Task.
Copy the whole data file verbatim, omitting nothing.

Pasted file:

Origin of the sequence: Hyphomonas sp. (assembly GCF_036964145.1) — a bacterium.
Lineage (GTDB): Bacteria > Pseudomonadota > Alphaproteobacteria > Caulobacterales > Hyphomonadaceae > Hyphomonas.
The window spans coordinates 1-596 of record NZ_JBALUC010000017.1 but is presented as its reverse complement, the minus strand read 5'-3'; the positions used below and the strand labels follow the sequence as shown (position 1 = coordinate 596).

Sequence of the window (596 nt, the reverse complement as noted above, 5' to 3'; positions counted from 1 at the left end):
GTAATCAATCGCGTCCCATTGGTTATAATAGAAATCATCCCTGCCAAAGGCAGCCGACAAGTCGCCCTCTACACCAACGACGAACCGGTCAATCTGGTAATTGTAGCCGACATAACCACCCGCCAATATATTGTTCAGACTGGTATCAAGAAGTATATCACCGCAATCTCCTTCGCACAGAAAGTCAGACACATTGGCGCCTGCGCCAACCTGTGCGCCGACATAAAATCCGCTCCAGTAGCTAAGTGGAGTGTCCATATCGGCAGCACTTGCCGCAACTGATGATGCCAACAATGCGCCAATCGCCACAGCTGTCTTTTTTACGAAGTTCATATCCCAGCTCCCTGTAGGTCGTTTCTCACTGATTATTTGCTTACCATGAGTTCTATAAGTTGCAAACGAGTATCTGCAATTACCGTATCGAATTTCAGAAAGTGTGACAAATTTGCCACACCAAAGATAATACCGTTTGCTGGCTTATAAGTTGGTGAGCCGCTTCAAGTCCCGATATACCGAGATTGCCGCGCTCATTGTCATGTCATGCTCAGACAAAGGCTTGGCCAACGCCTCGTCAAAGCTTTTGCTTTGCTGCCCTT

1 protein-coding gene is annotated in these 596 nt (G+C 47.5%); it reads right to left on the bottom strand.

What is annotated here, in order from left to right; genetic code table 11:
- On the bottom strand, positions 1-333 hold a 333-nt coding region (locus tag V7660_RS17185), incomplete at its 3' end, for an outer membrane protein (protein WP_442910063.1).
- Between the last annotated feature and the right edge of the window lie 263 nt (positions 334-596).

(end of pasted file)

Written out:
Origin of the sequence: Hyphomonas sp. (assembly GCF_036964145.1) — a bacterium.
Lineage (GTDB): Bacteria > Pseudomonadota > Alphaproteobacteria > Caulobacterales > Hyphomonadaceae > Hyphomonas.
The window spans coordinates 1-596 of record NZ_JBALUC010000017.1 but is presented as its reverse complement, the minus strand read 5'-3'; the positions used below and the strand labels follow the sequence as shown (position 1 = coordinate 596).

Sequence of the window (596 nt, the reverse complement as noted above, 5' to 3'; positions counted from 1 at the left end):
GTAATCAATCGCGTCCCATTGGTTATAATAGAAATCATCCCTGCCAAAGGCAGCCGACAAGTCGCCCTCTACACCAACGACGAACCGGTCAATCTGGTAATTGTAGCCGACATAACCACCCGCCAATATATTGTTCAGACTGGTATCAAGAAGTATATCACCGCAATCTCCTTCGCACAGAAAGTCAGACACATTGGCGCCTGCGCCAACCTGTGCGCCGACATAAAATCCGCTCCAGTAGCTAAGTGGAGTGTCCATATCGGCAGCACTTGCCGCAACTGATGATGCCAACAATGCGCCAATCGCCACAGCTGTCTTTTTTACGAAGTTCATATCCCAGCTCCCTGTAGGTCGTTTCTCACTGATTATTTGCTTACCATGAGTTCTATAAGTTGCAAACGAGTATCTGCAATTACCGTATCGAATTTCAGAAAGTGTGACAAATTTGCCACACCAAAGATAATACCGTTTGCTGGCTTATAAGTTGGTGAGCCGCTTCAAGTCCCGATATACCGAGATTGCCGCGCTCATTGTCATGTCATGCTCAGACAAAGGCTTGGCCAACGCCTCGTCAAAGCTTTTGCTTTGCTGCCCTT

1 protein-coding gene is annotated in these 596 nt (G+C 47.5%); it reads right to left on the bottom strand.

What is annotated here, in order from left to right; genetic code table 11:
- On the bottom strand, positions 1-333 hold a 333-nt coding region (locus tag V7660_RS17185), incomplete at its 3' end, for an outer membrane protein (protein WP_442910063.1).
- Between the last annotated feature and the right edge of the window lie 263 nt (positions 334-596).